Iowa Senate panel approves tighter laws for texting drivers

'This isn't about teenagers any more'

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Legislation to crack down on texting while driving almost received unanimous support, despite one Senator saying the legislation isn’t broad enough.

Senate Study Bill 3191 would make texting while driving a primary offense and allow a police officer to pull a driver over and fine them for texting.  Iowa law currently bans texting, reading or writing on a hand-held phone while driving, but the activity is considered a secondary offense, and a citation can only be issued if there's a violation of another motor vehicle law.

“This is long overdue,”  bill sponsor and Committee Chairman Sen. Tod Bowman, D-Maquoketa, told the Senate Transportation Committee Thursday morning.

The Senate panel approved the bill, 11-1, with Sen. Jerry Behn, R-Boone, the lone dissenter.

“There are so many other forms of distracted driving that to hone in on texting is a little frustrating to me,” Behn said. “Particularly when we had a distracted driving bill before.”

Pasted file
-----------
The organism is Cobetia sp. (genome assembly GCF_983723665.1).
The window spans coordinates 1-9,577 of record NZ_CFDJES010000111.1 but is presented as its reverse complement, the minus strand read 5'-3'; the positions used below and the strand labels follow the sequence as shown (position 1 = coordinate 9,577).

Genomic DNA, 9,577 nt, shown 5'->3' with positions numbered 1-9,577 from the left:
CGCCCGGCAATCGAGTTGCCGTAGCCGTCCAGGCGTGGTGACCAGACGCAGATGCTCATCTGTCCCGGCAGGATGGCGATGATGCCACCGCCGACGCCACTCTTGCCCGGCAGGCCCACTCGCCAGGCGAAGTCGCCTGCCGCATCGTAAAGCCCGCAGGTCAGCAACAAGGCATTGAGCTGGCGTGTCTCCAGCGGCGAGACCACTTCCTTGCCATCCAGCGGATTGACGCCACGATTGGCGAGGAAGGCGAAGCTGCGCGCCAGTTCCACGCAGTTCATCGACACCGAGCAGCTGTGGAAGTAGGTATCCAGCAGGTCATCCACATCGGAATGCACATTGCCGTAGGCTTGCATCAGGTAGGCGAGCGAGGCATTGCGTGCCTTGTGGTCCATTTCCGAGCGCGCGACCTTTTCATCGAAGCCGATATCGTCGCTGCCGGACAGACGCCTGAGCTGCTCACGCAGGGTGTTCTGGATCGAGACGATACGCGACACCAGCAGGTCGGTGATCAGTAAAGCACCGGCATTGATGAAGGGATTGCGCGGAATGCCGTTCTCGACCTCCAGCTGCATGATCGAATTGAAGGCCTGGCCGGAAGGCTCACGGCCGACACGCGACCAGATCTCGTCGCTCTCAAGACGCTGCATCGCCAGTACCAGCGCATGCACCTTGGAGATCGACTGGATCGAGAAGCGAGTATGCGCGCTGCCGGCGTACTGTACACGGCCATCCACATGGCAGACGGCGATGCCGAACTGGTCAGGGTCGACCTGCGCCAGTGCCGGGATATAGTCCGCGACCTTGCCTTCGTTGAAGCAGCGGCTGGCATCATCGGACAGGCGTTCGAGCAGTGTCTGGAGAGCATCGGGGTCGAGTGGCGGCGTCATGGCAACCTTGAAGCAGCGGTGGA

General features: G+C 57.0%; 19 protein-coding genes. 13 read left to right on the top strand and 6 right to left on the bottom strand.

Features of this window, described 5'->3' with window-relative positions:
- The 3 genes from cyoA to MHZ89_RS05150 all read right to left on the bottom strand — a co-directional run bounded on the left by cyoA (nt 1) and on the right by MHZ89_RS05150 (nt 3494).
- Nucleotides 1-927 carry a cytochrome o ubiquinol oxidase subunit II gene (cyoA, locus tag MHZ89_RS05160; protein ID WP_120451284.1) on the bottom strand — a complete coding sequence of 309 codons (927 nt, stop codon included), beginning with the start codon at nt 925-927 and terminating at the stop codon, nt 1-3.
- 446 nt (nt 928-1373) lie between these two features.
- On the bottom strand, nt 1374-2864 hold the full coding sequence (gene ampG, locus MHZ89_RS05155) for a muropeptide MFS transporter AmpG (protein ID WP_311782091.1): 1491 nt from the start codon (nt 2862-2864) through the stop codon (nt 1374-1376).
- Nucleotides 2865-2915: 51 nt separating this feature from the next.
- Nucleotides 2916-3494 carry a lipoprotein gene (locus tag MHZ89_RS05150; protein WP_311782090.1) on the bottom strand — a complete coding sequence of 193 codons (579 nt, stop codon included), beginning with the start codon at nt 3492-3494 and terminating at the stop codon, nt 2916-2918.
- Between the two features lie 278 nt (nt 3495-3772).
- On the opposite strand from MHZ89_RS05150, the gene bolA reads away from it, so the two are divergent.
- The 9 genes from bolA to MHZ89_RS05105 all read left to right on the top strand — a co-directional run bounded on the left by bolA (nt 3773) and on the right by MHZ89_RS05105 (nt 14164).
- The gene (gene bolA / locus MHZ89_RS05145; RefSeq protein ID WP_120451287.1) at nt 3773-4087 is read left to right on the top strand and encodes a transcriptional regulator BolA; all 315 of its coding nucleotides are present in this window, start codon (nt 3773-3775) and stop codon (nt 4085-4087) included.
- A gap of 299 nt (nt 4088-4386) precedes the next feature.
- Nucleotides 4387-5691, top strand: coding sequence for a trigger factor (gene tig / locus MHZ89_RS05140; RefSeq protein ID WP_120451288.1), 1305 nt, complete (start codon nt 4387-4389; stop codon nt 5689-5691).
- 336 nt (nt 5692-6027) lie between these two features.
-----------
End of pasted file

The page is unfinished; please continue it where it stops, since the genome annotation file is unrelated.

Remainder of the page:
Bowman acknowledged to the committee distracted driving includes more than texting, but said he and other senators wanted the bill to be “narrowly defined” to keep the issue moving forward.

Behn said he will still support the bill when it goes to the Senate floor for consideration, but opposed the bill in committee to show he felt the bill should have been more “all encompassing” on the issue of distracted driving.

There are 21 states that ban text messaging for all drivers, but only four consider texting a primary violation, according to the Governors Highway Safety Association.

The committee  met with several researchers, experts and public safety officers throughout the session who have all rattled off data on the dangers of distracted driving. Several said texting while driving is just as dangerous as drunk driving.

Sen. Tim Kapucian, R-Keystone, told the committee he’s seen distracted drivers on their phone in Des Moines, including one driver who texted as his children rode in the back seat.

“It’s not about how many people we can pull over or how many tickets we can write it's about getting the word out that this is not a practice that should be occurring,” said Kupucian who has worked with Bowman on the bill.

Bowman said the bill holds all drivers, not just young adults, accountable on the road.

“This isn’t about teenagers texting anymore,” Bowman said. “It’s about us. It’s about adults.”

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